Abdorrahman Boroumand Center

for Human Rights in Iran

Promoting tolerance and justice through knowledge and understanding
Death Penalty

Grand Ayatollah Yussef Sane’ee: Respecting Human Rights Paves Way for Imam of the Age

Ebtekar Newspaper
Ebtekar Newspaper / Translation by ABC
January 20, 2007
Newspaper article

In a meeting with ISNA’s CEO and a number of its employees and reporters, Grand Ayatollah Yussef Sane’ee discussed his viewpoints on various issues such as the fatwas (religious decrees) of 38 Wahabi religious scholars, the manner of mourning in the month of Moharram, the Shi’a religion and unity in the world of Islam, human rights, Saddam’s execution, the situation in Iraq, and women’s rights.

On fatwas (religious decrees) of 38 Wahabi religious scholars from Saudi Arabia declaring Jihad against Iraq’s Shi’a adherents,Ayatollah Sane’ee stated: “I heard this but I don’t think one should attach any value to it. These are things that some people write but they’re not worth mentioning. They cannot devise general policies. It is the government that makes general policy. Also, the Saudi governments treatment this year was fairly appropriate and healthy.” Regarding mourning rituals [in the month of Moharram] he said: “Let’s not add lies to mourning rituals, and let’s not resort to political trickery. Let us just carry out traditional and true mourning rituals. Correct and traditional mournings destroy negative propaganda. Contemporary human beings are not willing to act in a heartless fashion and kill anyone. Today’s human being is one who adheres to empathy, kindness, and human rights. In today’s world, if a government wishes to claim popularity, it will declare that it observes human rights and justice in the land, and this will pave the way for the coming of Mahdi.” He emphasized: “In my opinion, if we can present the Shi’a religion the way it truly is, that is, the religion of justice, fairness, reason, and kindness, and [point out] that it is not the religion of violence, intimidation, and terror, but the religion of free discussion, [freedom of] speech, and freedom of action, then the world will completely support the Shi’a religion. But if every time someone says something we [contradict them and] say that this is what God has said, that person would say, well if God has said it I accept it but [how do you know], were you just with the Almighty God?”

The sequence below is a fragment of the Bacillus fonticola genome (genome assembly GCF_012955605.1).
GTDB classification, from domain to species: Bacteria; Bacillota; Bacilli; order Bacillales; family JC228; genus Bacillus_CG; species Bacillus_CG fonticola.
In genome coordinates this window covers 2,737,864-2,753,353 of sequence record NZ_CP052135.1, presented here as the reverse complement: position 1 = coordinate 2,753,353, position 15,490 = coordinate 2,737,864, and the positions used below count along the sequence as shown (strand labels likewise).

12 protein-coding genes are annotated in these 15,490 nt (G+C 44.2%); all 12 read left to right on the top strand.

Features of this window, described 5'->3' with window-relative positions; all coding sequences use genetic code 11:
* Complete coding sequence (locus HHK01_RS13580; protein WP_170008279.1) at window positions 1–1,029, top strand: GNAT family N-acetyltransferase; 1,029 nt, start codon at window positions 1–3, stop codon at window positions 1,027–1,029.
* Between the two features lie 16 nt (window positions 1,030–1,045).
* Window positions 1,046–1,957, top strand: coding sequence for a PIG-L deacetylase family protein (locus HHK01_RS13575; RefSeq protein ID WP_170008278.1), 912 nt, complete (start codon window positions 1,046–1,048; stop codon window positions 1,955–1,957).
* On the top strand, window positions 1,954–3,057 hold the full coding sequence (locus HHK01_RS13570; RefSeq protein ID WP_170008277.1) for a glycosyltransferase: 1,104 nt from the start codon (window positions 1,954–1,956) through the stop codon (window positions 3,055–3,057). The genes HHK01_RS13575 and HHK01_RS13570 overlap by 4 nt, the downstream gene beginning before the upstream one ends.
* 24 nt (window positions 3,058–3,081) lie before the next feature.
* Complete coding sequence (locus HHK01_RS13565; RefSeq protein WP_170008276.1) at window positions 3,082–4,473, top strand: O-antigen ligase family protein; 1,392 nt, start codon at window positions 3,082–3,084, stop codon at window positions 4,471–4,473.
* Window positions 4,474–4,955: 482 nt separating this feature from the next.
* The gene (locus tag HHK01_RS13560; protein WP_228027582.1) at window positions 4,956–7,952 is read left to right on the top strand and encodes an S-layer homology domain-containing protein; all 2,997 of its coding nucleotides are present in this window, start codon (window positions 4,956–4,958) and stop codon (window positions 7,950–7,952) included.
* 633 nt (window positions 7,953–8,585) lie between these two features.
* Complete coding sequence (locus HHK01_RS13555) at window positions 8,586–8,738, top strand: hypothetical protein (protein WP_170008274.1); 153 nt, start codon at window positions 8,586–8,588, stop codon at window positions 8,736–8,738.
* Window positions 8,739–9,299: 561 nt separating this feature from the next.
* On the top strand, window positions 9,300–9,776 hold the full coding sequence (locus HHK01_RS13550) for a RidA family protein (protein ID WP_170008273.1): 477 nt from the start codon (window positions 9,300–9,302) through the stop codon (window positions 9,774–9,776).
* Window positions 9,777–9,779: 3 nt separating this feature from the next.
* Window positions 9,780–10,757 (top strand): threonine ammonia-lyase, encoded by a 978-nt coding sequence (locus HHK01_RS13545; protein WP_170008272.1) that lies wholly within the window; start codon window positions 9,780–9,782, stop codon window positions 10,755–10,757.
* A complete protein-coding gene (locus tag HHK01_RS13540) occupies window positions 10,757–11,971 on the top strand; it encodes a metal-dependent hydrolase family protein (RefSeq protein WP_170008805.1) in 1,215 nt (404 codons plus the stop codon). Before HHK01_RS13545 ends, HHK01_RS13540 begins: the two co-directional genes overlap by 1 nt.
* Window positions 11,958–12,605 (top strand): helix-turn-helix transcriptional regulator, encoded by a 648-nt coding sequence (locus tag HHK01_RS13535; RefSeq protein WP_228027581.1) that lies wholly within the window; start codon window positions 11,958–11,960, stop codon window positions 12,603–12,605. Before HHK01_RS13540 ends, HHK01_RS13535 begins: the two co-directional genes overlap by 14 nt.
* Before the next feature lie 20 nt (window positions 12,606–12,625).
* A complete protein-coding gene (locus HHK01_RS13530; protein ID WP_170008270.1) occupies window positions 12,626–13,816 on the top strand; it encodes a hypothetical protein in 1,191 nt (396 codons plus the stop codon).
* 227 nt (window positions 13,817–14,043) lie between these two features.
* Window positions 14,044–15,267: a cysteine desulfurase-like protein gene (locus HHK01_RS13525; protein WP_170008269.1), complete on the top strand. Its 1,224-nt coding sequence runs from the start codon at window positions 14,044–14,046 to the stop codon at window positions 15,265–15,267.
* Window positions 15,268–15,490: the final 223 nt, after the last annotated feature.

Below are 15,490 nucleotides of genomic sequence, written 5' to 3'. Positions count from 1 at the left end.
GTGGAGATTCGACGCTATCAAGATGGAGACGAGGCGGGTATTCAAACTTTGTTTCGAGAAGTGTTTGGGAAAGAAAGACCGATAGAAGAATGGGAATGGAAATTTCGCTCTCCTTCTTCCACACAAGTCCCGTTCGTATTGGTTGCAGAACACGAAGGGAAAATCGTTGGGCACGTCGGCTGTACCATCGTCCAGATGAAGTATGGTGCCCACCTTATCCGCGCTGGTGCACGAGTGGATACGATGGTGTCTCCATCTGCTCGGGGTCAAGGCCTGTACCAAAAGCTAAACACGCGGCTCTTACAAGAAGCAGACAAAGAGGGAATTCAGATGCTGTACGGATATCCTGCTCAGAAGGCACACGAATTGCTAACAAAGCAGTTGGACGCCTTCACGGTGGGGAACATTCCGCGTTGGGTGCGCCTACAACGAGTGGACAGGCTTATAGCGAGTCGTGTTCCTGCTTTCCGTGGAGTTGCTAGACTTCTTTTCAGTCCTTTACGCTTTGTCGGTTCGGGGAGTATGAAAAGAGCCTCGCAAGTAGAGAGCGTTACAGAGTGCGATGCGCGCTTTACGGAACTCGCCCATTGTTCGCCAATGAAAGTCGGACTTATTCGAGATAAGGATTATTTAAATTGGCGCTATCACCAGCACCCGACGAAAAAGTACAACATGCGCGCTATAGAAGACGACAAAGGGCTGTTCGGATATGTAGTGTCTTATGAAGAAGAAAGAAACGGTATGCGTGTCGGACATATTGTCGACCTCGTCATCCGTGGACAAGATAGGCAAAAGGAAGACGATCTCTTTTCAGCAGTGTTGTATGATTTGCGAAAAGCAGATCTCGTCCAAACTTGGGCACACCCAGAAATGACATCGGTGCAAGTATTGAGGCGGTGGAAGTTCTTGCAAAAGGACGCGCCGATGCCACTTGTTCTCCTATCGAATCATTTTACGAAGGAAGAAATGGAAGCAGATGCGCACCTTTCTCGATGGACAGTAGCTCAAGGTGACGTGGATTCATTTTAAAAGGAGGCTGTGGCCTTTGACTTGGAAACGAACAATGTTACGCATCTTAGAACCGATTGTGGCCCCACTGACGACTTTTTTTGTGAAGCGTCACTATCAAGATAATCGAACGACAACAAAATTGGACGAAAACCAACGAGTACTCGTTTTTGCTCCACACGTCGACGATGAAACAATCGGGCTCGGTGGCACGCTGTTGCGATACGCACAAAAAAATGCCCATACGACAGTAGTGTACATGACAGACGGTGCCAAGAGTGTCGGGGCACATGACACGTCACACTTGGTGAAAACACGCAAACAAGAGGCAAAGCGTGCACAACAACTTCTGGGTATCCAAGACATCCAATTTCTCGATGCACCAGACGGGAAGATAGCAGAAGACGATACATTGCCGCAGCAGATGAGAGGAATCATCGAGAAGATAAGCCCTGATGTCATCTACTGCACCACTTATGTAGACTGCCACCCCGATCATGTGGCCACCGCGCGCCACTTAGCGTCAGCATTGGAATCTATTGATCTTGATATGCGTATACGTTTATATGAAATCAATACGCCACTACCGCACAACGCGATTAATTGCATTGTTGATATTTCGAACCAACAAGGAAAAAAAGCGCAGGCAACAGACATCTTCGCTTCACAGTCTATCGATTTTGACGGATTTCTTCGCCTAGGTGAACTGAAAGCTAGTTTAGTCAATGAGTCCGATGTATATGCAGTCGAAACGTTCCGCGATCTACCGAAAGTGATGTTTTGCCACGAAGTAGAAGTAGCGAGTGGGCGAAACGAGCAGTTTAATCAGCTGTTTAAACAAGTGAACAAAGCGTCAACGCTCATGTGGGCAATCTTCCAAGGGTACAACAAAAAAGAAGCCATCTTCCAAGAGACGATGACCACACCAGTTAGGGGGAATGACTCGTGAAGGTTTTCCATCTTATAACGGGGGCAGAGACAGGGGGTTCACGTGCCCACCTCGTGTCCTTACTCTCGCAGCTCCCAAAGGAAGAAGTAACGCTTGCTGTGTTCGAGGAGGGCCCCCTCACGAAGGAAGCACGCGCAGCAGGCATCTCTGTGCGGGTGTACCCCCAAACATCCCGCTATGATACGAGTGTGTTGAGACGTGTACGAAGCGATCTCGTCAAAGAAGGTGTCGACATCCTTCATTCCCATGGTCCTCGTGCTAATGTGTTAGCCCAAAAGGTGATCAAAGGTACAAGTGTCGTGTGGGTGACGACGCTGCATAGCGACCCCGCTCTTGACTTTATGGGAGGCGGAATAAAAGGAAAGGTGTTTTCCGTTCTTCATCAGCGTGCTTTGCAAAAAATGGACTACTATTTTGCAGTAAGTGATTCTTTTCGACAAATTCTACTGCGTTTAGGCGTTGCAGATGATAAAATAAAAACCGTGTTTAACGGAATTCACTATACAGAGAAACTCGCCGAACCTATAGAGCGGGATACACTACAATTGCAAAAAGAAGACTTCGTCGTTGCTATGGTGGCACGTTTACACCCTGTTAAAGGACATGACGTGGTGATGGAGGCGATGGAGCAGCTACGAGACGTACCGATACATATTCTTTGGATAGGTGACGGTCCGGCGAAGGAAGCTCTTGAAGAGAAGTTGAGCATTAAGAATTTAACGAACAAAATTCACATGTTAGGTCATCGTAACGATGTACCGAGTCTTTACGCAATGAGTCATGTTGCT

Alluding to a Moslem converting to Christianity, he said: “Some people believe a Moslem who becomes a Christian is an apostate and must be killed. And in the meantime, we believe that if a Christian becomes a Moslem, we should respect and reward him/her. This is not acceptable to a young person. We tell him that this is God’s law, and he says if it is God’s law, then fine, but how do we know it’s God’s law? We must find answers to these questions. In my opinion, belief alone cannot be punished. But if a person [who has converted] wants to abuse his belief and apostasy and insult Islam and Moslems, then he/she deserves punishment, because no one has the right to insult. But if a person who converts to Christianity is minding his/her own business, then we should leave him/her alone. We must not punish someone solely for their belief. The apostasy that is accompanied by punishment is the kind that entails action against the interests of Islam and Moslems.